The startups’ efforts now need concerted government support, so that an array of tech solutions can be rolled out, some of which will help limit corona spread directly by minimising human contact with the infected.
One of the first response of the Indian startup community to the coronavirus crisis was organising an online hackathon for developers to explore how technology could be put to use. Since then, Indian startups have launched a number of apps to help contain the spread of SARS CoV-2, and curb misinformation. While the government, too, has stepped up with its own offerings—within hours of the PM announcing, last Thursday, a Janata curfew, MeiTY and MoHFW were ready with a chatbot platform, developed with Haptik for WhatsApp users, that answers queries on coronavirus and discusses the government’s efforts to tackle it—the tech-solutions that startups are coming up with will synergise efforts. Students from Sona College of Technology, Salem, and Vee Technologies, Bengaluru, have announced the rollout of two apps, “Corona Scan” and “Corona-Support”, that let people voluntarily report themselves and aid health authorities in conducting contact tracing. Bajaj Allianz also released a ‘Social Trackback’ feature in its Caringly Yours app, where individuals can keep a digital diary of their interactions during the day. The company has said that data shall be private, and only users can share access. Founders Against COVID, a collaboration of startup founders, has been working an app called Quarantine, which will facilitate live tracking of affected individuals. Most such initiatives are a replication of apps from Singapore and South Korea, but India’s efforts have also gone beyond software patches.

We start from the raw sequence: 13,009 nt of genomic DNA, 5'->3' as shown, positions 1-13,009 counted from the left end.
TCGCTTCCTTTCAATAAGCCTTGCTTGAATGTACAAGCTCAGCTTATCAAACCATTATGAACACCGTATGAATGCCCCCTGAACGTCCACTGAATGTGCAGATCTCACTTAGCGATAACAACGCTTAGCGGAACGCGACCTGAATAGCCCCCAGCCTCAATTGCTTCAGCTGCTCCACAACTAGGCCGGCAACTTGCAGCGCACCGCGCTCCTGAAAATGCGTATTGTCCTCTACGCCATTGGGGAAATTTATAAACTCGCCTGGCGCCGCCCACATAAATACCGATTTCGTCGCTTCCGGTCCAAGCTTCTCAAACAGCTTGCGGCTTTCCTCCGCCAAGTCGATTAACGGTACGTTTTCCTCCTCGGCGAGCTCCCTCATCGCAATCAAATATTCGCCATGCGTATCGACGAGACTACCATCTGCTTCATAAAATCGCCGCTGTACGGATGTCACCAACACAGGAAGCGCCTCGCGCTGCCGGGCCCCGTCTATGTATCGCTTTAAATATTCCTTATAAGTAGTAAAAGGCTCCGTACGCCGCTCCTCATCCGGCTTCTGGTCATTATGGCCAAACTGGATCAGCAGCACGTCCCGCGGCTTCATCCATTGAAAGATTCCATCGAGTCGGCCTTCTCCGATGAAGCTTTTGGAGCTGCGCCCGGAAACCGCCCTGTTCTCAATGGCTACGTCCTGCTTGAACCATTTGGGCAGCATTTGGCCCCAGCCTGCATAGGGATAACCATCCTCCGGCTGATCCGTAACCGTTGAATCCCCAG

Economic Times reports that Asimov Robotics has developed a robot prototype called KARMIbot to serve food and medication to patients in isolation wards. This robot can be controlled remotely, and can also run autonomously. It has video streaming and conferencing features, and hosts a detachable container with self-disinfection ability. As the robot also hosts a self-charging feature, it hardly requires any human intervention. This is not Asimov’s first initiative. Congress MP Shashi Tharoor had recently tweeted a video of another Asimov robot supplying sanitisers and enlightening visitors in a company on SARS CoV-2. Another startup, Staqu, claims that its thermal camera can screen crowds’ body temperature, with a range of up to 100m. Niramai, a health-tech startup working on breast cancer screening using thermalytix, is also testing thermal scanners for mass detection.
The startups’ efforts now need concerted government support, so that an array of tech solutions can be rolled out, some of which will help limit corona spread directly by minimising human contact with the infected. But, barring Kerala and Karnataka, no state seems to be collaborating to any great extent with startups for Covid-19 management. Kerala is working with QKopy to spread information on the virus and track cases while Karnataka has enlisted startups to aid the struggling public health setup. At the central level, despite the Startup India scheme, the government’s actions have not signalled enthused support. The angel tax issue has still not been dealt with, and recent budget action has limited the benefits to select startups. Perhaps, that is also the reason why startup growth has been decelerating—as against 6,679 new startup registrations in 2015, India only registered 1,300 last year. India needs all hands on deck to fight Covid-19, and technological solutions, delivered by startups and established tech firms, can’t be pushed aside.